"Nay--nay," she faltered.
"They're always talkin' against it," said Lorenzo, bitterly. "They say themselves that it's all right in the earthly order; and yet they keep braggin' up the gospel relation and the angelic life, and tellin' you that Christ never got married; and I think it's wore on her. I tried to convince her the best I could that Christ wouldn't have gone to weddin's if he hadn't approved of 'em, for all he didn't marry."
"Do you think he did approve of them?" she entreated, tremulously, of the minister.
"I think he did, indeed."
"But if--Don't his not marrying make it appear as if he thought it was of the earthly order?"
"There it is again!" cried Lorenzo. "She can't seem to get past that! I tell her--and I don't know how many times I've told her that we can't all expect to lead the angelic life in this world."
"We can if we choose," she retorted, nervously, speaking to Lorenzo, but still intent upon the minister's face.
"I don't believe," he said, "that we ought to study a literal conformity to the life of Jesus in everything; that is, we should not make his practice in such a matter an article of faith. I should say that if any one felt strongly appealed to by it, he would do well to follow it; but if he did not, he would not do well to follow it; and especially would not do well to enforce it upon others."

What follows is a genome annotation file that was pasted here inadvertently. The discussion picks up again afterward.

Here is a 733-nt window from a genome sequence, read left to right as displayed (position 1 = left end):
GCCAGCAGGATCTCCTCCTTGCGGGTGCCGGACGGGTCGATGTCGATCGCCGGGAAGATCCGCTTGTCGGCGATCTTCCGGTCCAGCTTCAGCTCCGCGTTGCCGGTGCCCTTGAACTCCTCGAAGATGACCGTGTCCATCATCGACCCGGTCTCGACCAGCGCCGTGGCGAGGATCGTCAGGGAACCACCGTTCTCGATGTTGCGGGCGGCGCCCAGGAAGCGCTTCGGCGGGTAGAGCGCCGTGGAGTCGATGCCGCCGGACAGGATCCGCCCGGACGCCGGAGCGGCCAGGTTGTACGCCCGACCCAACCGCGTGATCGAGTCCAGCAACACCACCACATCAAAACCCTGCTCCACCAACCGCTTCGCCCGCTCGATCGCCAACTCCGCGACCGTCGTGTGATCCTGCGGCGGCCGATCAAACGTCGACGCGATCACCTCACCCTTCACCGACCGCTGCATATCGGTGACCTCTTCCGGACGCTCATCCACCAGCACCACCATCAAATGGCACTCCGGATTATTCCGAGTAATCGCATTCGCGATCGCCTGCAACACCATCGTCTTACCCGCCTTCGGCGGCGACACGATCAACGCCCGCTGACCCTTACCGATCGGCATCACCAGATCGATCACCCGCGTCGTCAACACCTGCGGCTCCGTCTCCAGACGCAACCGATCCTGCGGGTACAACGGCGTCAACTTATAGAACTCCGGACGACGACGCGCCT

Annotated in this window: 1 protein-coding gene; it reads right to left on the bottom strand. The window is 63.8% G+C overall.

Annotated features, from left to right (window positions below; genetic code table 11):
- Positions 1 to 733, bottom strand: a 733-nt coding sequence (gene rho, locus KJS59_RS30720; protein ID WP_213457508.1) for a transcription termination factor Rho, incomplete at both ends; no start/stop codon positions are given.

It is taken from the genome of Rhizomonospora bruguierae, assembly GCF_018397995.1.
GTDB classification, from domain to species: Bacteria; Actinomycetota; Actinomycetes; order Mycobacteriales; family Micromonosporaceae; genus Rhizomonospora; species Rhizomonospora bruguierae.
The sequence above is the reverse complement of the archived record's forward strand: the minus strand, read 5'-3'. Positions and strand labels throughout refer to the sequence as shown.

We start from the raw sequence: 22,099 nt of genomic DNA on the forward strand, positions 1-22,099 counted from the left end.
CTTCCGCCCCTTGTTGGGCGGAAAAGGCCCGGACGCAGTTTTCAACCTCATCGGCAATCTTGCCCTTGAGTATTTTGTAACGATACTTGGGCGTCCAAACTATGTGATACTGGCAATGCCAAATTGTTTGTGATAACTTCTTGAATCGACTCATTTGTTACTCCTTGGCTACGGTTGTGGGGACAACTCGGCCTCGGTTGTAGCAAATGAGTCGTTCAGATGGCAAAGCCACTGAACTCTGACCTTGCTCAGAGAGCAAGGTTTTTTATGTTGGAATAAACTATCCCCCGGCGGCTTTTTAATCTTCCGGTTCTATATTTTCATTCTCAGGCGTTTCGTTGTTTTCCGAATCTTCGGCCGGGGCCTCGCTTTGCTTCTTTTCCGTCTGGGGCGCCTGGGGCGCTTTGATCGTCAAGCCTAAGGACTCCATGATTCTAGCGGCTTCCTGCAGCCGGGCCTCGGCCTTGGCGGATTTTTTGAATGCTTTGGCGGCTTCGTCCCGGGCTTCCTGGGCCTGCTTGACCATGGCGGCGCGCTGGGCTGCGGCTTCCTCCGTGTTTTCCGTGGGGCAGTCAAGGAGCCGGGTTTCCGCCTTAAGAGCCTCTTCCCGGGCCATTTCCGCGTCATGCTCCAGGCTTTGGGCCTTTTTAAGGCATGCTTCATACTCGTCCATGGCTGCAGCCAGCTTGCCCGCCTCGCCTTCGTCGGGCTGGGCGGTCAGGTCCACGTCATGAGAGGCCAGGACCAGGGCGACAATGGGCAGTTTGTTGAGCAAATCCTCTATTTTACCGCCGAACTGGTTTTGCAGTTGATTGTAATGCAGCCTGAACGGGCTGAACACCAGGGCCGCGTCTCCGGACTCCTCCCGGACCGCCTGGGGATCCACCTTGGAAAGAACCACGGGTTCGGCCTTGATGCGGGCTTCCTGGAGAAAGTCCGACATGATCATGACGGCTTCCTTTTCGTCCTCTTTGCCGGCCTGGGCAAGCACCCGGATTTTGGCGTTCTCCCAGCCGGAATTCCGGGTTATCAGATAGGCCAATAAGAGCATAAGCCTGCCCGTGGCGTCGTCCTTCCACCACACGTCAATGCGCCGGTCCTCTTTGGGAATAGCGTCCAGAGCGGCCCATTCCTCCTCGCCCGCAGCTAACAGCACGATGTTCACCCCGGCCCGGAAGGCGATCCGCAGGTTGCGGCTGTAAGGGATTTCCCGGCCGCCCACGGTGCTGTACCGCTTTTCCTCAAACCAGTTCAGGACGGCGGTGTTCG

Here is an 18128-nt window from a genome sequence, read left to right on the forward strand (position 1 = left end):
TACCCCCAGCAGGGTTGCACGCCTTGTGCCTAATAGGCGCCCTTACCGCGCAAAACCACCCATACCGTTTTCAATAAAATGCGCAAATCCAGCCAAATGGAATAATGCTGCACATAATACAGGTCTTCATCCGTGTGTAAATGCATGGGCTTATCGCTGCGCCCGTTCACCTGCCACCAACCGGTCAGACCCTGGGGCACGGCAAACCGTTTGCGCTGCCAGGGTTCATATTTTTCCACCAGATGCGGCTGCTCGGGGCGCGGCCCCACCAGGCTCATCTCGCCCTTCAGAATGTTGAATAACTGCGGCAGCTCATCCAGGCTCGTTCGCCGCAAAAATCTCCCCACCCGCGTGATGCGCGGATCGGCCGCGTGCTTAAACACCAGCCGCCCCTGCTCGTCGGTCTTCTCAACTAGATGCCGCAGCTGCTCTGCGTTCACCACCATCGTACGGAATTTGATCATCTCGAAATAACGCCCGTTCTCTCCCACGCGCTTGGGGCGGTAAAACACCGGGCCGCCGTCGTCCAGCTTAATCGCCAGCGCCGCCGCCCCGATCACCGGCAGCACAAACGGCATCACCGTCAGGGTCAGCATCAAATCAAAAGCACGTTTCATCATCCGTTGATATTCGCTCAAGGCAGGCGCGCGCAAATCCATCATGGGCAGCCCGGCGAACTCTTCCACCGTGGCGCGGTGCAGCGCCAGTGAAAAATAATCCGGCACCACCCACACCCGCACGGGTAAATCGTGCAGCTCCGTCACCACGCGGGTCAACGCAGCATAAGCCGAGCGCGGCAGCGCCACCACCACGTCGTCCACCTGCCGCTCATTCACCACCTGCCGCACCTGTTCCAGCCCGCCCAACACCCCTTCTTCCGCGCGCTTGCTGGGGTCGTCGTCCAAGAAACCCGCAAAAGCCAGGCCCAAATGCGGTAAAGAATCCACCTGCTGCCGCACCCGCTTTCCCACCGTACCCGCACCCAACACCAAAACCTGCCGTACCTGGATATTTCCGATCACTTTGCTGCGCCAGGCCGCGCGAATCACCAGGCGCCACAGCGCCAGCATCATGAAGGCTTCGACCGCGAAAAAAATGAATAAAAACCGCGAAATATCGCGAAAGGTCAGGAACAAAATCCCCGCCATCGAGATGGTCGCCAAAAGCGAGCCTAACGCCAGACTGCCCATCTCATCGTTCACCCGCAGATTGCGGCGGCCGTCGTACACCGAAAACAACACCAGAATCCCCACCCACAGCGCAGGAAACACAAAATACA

"There! Didn't I say so?" demanded Lorenzo of Althea. "Let everybody do according to his own conscience."
"As long," said the minister, "as Christ's words do not explicitly condemn marriage--"
The voice of Althea broke in upon him, still tremulous but clear, and gaining firmness to the close: "And Jesus answering said unto them, the children of this world marry and are given in marriage; but they which shall he accounted worthy to obtain that world and the resurrection from the dead neither marry nor are given in marriage; neither can they die any more; for they are equal unto the angels; and are the children of God, being the children of the resurrection."
The minister listened with a smile, as if her child-like fanaticism interested him like something of rare and peculiar quality, but he replied, with a certain touch of compassionate respect, "Is that the passage they ground their doctrine on? You know those are Luke's words, and Luke had his facts at second-hand. The other gospels do not report the words of Jesus so, but even if Luke's report were the most accurate, as it's certainly the fullest, I should not take it literally. I have thought a good deal about that passage," said the minister, "for I have to do a good deal of marrying and giving in marriage, and I read in it a deeper meaning than the face of the words bear. In a certain sense, marriage is both the death and the resurrection. If you will think about it, you will see that it is the very symbol of eternity in human life. All other human relations dissolve and end, but that endures imperishably. The family continually perishes through marriage, which creates it. Children are born to a wedded pair, and there is a family; they grow up and marry, and the family which they constituted ceases to be, as the family which their children shall constitute will cease to be. But the marriage of the father and mother remains to all eternity. If there is no giving in marriage beyond this life it is not in condemnation of marriage, but in recognition of the fact that it is from everlasting as well as to everlasting, like all things eternal."